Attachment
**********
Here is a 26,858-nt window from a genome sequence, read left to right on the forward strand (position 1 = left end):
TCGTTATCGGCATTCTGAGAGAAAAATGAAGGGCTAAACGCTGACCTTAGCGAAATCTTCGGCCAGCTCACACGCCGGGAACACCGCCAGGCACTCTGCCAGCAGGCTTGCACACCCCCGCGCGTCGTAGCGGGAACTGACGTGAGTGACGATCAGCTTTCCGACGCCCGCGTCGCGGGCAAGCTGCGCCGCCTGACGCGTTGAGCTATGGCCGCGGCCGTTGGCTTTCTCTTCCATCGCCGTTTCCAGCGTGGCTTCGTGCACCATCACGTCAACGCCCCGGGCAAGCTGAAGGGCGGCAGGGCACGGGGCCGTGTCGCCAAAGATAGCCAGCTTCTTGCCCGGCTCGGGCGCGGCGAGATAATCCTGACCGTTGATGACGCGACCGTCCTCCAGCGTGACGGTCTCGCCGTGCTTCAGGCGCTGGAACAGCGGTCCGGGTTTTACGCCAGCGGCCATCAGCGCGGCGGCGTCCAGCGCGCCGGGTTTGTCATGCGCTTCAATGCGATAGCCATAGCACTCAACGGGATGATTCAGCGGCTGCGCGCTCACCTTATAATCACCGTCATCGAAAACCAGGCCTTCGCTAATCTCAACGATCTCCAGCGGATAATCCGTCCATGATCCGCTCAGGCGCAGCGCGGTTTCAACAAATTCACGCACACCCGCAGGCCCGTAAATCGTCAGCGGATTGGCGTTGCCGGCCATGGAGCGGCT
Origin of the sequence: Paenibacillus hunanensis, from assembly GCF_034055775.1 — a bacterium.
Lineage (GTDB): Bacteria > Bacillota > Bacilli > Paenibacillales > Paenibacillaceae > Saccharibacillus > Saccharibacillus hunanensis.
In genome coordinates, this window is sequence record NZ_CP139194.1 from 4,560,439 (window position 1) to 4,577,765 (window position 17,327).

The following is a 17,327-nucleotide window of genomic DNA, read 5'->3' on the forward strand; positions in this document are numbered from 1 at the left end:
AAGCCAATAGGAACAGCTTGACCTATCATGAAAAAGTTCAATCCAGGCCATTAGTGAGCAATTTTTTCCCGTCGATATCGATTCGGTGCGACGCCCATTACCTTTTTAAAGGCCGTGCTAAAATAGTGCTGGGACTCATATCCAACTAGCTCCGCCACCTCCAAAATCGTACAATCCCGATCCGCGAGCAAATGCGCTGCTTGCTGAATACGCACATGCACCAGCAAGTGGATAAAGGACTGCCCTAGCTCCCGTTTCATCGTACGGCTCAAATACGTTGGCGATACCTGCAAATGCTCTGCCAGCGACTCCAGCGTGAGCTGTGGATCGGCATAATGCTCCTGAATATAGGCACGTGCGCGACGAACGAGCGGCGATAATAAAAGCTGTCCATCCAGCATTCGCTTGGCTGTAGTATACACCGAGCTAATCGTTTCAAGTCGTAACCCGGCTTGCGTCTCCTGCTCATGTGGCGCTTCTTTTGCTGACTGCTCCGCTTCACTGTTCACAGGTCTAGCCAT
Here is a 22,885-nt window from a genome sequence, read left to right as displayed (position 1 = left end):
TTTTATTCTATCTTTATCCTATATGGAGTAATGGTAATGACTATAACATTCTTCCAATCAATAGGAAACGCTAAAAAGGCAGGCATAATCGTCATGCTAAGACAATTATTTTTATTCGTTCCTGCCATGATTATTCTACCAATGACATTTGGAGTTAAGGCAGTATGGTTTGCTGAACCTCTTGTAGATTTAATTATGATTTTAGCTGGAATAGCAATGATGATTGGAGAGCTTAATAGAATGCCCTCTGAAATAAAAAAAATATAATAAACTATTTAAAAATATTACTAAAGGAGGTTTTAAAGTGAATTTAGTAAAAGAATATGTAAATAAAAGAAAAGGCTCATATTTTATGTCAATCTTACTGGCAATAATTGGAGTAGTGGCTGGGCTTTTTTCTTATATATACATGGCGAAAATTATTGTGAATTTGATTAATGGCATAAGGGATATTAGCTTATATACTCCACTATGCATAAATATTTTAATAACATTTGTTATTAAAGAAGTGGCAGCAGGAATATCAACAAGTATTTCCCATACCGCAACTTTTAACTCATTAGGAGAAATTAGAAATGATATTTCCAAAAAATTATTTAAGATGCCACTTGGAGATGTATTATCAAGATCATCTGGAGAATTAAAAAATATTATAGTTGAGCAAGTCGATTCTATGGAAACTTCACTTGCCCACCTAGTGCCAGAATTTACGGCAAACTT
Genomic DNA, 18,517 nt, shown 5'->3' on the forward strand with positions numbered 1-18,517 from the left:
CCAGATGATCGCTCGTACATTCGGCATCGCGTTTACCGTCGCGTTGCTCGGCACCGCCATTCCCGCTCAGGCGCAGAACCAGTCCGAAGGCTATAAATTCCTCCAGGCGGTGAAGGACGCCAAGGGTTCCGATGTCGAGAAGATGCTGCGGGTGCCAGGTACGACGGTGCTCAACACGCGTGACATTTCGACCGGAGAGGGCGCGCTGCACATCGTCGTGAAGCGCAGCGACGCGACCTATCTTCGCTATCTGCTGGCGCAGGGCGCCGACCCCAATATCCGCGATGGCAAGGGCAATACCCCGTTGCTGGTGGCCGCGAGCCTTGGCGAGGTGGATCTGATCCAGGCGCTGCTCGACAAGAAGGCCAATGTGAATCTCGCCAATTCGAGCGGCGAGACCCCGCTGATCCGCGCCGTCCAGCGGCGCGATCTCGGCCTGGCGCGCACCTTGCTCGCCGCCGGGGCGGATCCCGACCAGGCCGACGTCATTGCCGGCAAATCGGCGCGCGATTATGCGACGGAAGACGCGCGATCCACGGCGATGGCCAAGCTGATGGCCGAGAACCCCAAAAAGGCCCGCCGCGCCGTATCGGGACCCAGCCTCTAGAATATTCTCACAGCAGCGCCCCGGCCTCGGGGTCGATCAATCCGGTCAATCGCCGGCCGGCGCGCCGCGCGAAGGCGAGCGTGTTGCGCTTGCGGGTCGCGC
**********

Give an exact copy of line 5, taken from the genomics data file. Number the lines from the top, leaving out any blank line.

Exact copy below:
In genome coordinates, this window is sequence record NZ_CP139194.1 from 4,560,439 (window position 1) to 4,577,765 (window position 17,327).